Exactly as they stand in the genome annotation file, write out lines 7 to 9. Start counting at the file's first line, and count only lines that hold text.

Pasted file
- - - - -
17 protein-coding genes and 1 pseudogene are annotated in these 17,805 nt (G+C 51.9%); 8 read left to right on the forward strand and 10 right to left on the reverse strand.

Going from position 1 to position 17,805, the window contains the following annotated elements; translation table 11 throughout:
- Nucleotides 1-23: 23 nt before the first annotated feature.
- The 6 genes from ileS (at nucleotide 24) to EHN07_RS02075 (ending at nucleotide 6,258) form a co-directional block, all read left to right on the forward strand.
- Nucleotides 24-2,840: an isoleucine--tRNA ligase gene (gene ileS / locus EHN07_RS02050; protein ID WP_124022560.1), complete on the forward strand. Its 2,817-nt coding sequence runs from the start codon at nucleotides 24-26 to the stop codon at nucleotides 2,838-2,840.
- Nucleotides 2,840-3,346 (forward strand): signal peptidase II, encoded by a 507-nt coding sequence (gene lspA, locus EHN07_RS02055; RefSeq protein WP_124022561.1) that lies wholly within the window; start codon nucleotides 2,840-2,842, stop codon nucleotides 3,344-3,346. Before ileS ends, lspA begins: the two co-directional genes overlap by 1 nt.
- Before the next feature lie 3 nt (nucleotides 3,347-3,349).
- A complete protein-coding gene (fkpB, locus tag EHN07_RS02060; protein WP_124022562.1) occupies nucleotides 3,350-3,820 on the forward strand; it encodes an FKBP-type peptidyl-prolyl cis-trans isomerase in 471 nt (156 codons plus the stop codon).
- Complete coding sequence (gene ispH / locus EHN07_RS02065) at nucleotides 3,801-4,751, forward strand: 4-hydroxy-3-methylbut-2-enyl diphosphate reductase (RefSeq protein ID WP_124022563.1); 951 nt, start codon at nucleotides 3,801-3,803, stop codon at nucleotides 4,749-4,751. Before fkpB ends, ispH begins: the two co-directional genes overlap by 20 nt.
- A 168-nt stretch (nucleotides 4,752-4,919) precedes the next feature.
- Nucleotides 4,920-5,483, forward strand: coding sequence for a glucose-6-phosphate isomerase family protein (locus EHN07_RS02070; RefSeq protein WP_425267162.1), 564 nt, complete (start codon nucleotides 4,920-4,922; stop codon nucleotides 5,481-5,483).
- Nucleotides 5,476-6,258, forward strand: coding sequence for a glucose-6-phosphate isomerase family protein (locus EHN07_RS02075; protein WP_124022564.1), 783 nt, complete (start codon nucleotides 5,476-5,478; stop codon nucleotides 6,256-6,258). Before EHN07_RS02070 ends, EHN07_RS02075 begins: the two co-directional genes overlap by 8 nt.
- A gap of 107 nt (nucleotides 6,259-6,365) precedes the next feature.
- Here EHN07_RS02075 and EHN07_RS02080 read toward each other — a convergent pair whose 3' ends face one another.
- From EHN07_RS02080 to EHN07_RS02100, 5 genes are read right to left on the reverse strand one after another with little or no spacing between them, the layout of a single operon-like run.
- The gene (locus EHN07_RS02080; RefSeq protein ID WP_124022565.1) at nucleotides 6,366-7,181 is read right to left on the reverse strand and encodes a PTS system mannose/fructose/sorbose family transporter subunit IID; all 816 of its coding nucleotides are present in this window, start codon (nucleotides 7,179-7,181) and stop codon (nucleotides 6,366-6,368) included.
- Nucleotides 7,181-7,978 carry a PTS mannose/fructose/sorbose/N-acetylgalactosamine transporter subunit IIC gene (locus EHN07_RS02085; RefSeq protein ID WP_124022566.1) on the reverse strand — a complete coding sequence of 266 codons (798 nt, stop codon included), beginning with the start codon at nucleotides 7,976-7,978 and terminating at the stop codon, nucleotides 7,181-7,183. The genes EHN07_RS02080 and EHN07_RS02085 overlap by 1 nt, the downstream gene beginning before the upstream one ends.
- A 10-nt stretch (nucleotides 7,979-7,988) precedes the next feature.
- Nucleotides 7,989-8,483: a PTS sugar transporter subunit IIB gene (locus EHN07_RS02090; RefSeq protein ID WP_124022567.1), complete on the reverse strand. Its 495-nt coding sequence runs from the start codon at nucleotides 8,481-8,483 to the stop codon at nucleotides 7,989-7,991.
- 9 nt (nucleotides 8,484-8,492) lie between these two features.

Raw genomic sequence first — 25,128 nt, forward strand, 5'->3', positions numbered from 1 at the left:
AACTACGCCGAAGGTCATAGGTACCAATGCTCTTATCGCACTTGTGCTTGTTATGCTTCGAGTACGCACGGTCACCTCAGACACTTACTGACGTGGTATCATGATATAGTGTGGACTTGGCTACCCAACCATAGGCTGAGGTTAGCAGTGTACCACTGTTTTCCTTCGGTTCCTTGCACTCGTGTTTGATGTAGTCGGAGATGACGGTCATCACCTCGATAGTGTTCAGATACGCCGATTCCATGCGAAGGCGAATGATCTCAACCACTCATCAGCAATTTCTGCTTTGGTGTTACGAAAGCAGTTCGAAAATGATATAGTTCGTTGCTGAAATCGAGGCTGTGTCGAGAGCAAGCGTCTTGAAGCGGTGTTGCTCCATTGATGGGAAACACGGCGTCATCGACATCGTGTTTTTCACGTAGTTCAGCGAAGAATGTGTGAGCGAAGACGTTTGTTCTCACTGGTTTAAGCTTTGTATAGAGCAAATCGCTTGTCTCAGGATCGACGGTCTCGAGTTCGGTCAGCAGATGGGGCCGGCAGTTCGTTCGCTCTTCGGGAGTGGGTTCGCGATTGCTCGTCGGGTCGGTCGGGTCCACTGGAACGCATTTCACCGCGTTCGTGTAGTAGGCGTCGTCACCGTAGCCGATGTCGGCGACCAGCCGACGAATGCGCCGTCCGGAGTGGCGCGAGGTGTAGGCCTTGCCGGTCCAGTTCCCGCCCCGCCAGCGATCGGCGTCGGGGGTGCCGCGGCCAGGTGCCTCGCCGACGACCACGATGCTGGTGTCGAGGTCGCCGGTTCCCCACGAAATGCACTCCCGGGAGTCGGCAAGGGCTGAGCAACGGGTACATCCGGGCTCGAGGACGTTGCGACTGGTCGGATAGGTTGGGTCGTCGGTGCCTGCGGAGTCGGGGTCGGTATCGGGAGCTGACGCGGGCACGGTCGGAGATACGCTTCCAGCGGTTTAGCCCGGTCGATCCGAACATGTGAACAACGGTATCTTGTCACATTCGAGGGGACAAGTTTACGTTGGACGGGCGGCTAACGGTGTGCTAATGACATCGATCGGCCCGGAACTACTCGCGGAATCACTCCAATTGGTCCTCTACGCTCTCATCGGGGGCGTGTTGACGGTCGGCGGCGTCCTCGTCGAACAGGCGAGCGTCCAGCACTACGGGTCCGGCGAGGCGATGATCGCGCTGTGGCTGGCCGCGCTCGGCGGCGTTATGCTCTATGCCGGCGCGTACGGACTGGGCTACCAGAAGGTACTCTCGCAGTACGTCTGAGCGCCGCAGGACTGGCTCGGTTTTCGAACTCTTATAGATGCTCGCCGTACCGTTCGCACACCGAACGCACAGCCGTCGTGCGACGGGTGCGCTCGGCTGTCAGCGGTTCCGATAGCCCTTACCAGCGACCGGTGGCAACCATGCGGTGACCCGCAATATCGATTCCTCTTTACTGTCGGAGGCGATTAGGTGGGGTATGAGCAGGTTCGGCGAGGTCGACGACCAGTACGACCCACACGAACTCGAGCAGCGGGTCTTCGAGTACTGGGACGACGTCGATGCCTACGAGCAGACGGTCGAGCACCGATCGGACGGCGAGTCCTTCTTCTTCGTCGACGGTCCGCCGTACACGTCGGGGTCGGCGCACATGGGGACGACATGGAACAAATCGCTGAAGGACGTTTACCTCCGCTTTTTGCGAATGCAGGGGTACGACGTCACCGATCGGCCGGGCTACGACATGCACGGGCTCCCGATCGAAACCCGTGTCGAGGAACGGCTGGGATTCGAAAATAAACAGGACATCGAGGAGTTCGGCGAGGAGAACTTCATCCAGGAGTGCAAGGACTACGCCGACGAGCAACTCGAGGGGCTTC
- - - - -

- Before the next feature lie 3 nt (nucleotides 3,347-3,349).
- A complete protein-coding gene (fkpB, locus tag EHN07_RS02060; protein WP_124022562.1) occupies nucleotides 3,350-3,820 on the forward strand; it encodes an FKBP-type peptidyl-prolyl cis-trans isomerase in 471 nt (156 codons plus the stop codon).
- Complete coding sequence (gene ispH / locus EHN07_RS02065) at nucleotides 3,801-4,751, forward strand: 4-hydroxy-3-methylbut-2-enyl diphosphate reductase (RefSeq protein ID WP_124022563.1); 951 nt, start codon at nucleotides 3,801-3,803, stop codon at nucleotides 4,749-4,751. Before fkpB ends, ispH begins: the two co-directional genes overlap by 20 nt.